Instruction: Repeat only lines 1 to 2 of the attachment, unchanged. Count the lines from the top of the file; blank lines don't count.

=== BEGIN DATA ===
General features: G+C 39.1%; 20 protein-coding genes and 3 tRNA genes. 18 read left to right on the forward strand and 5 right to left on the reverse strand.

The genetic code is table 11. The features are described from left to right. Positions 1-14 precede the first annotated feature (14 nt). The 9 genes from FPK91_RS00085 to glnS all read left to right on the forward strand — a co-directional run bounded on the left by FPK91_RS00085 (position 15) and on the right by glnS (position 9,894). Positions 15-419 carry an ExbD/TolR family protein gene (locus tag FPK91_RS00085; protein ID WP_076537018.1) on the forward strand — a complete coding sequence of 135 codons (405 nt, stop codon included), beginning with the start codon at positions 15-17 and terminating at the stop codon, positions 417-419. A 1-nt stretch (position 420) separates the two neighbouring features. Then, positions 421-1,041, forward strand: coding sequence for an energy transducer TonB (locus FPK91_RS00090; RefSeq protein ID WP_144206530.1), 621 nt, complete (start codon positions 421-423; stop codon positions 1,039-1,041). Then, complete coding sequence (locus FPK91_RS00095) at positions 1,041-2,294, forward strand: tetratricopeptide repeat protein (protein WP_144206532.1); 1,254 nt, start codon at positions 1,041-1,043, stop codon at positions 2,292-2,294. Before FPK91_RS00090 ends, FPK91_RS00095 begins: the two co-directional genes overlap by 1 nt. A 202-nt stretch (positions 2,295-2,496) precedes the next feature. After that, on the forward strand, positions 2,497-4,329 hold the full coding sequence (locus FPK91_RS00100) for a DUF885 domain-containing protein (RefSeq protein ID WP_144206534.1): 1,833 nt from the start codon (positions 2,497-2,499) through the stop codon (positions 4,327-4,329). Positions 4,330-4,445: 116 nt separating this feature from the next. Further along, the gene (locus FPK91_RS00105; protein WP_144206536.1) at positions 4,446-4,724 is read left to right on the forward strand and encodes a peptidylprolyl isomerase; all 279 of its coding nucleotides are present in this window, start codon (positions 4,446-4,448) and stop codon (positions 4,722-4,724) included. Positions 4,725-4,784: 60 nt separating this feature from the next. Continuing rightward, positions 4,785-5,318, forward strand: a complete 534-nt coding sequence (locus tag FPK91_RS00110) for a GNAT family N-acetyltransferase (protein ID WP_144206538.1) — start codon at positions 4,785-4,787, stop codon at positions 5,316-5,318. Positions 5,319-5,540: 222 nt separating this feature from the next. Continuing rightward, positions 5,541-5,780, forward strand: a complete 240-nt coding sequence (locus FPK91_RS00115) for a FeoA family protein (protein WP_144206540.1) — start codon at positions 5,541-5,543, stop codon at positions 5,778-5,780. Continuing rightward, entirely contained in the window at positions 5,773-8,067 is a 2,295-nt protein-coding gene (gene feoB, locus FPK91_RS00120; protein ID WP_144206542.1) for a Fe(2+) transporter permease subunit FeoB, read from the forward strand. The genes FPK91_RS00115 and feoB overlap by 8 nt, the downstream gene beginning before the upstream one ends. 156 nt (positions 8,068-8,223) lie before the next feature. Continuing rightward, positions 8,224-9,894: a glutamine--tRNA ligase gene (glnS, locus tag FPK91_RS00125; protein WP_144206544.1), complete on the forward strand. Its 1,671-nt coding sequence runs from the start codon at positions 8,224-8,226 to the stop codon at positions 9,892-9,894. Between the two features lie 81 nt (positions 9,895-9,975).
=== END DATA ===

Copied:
General features: G+C 39.1%; 20 protein-coding genes and 3 tRNA genes. 18 read left to right on the forward strand and 5 right to left on the reverse strand.

The genetic code is table 11. The features are described from left to right. Positions 1-14 precede the first annotated feature (14 nt). The 9 genes from FPK91_RS00085 to glnS all read left to right on the forward strand — a co-directional run bounded on the left by FPK91_RS00085 (position 15) and on the right by glnS (position 9,894). Positions 15-419 carry an ExbD/TolR family protein gene (locus tag FPK91_RS00085; protein ID WP_076537018.1) on the forward strand — a complete coding sequence of 135 codons (405 nt, stop codon included), beginning with the start codon at positions 15-17 and terminating at the stop codon, positions 417-419. A 1-nt stretch (position 420) separates the two neighbouring features. Then, positions 421-1,041, forward strand: coding sequence for an energy transducer TonB (locus FPK91_RS00090; RefSeq protein ID WP_144206530.1), 621 nt, complete (start codon positions 421-423; stop codon positions 1,039-1,041). Then, complete coding sequence (locus FPK91_RS00095) at positions 1,041-2,294, forward strand: tetratricopeptide repeat protein (protein WP_144206532.1); 1,254 nt, start codon at positions 1,041-1,043, stop codon at positions 2,292-2,294. Before FPK91_RS00090 ends, FPK91_RS00095 begins: the two co-directional genes overlap by 1 nt. A 202-nt stretch (positions 2,295-2,496) precedes the next feature. After that, on the forward strand, positions 2,497-4,329 hold the full coding sequence (locus FPK91_RS00100) for a DUF885 domain-containing protein (RefSeq protein ID WP_144206534.1): 1,833 nt from the start codon (positions 2,497-2,499) through the stop codon (positions 4,327-4,329). Positions 4,330-4,445: 116 nt separating this feature from the next. Further along, the gene (locus FPK91_RS00105; protein WP_144206536.1) at positions 4,446-4,724 is read left to right on the forward strand and encodes a peptidylprolyl isomerase; all 279 of its coding nucleotides are present in this window, start codon (positions 4,446-4,448) and stop codon (positions 4,722-4,724) included. Positions 4,725-4,784: 60 nt separating this feature from the next. Continuing rightward, positions 4,785-5,318, forward strand: a complete 534-nt coding sequence (locus tag FPK91_RS00110) for a GNAT family N-acetyltransferase (protein ID WP_144206538.1) — start codon at positions 4,785-4,787, stop codon at positions 5,316-5,318. Positions 5,319-5,540: 222 nt separating this feature from the next. Continuing rightward, positions 5,541-5,780, forward strand: a complete 240-nt coding sequence (locus FPK91_RS00115) for a FeoA family protein (protein WP_144206540.1) — start codon at positions 5,541-5,543, stop codon at positions 5,778-5,780. Continuing rightward, entirely contained in the window at positions 5,773-8,067 is a 2,295-nt protein-coding gene (gene feoB, locus FPK91_RS00120; protein ID WP_144206542.1) for a Fe(2+) transporter permease subunit FeoB, read from the forward strand. The genes FPK91_RS00115 and feoB overlap by 8 nt, the downstream gene beginning before the upstream one ends. 156 nt (positions 8,068-8,223) lie before the next feature. Continuing rightward, positions 8,224-9,894: a glutamine--tRNA ligase gene (glnS, locus tag FPK91_RS00125; protein WP_144206544.1), complete on the forward strand. Its 1,671-nt coding sequence runs from the start codon at positions 8,224-8,226 to the stop codon at positions 9,892-9,894. Between the two features lie 81 nt (positions 9,895-9,975).